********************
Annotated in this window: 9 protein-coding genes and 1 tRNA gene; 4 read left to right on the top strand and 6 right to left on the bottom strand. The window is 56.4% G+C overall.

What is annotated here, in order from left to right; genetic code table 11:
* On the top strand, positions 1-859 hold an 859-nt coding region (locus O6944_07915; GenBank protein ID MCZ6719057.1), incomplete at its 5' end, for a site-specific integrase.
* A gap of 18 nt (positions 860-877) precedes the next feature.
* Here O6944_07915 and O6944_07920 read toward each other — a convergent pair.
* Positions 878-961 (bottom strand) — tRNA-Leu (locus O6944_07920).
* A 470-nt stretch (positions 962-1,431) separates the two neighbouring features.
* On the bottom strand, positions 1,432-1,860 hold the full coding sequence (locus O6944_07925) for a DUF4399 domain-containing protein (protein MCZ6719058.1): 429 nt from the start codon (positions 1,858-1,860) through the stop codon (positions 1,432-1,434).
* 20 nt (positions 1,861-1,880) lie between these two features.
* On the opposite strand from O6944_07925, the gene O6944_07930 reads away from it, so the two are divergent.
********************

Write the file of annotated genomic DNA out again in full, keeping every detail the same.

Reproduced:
Annotated in this window: 9 protein-coding genes and 1 tRNA gene; 4 read left to right on the top strand and 6 right to left on the bottom strand. The window is 56.4% G+C overall.

What is annotated here, in order from left to right; genetic code table 11:
* On the top strand, positions 1-859 hold an 859-nt coding region (locus O6944_07915; GenBank protein ID MCZ6719057.1), incomplete at its 5' end, for a site-specific integrase.
* A gap of 18 nt (positions 860-877) precedes the next feature.
* Here O6944_07915 and O6944_07920 read toward each other — a convergent pair.
* Positions 878-961 (bottom strand) — tRNA-Leu (locus O6944_07920).
* A 470-nt stretch (positions 962-1,431) separates the two neighbouring features.
* On the bottom strand, positions 1,432-1,860 hold the full coding sequence (locus O6944_07925) for a DUF4399 domain-containing protein (protein MCZ6719058.1): 429 nt from the start codon (positions 1,858-1,860) through the stop codon (positions 1,432-1,434).
* 20 nt (positions 1,861-1,880) lie between these two features.
* On the opposite strand from O6944_07925, the gene O6944_07930 reads away from it, so the two are divergent.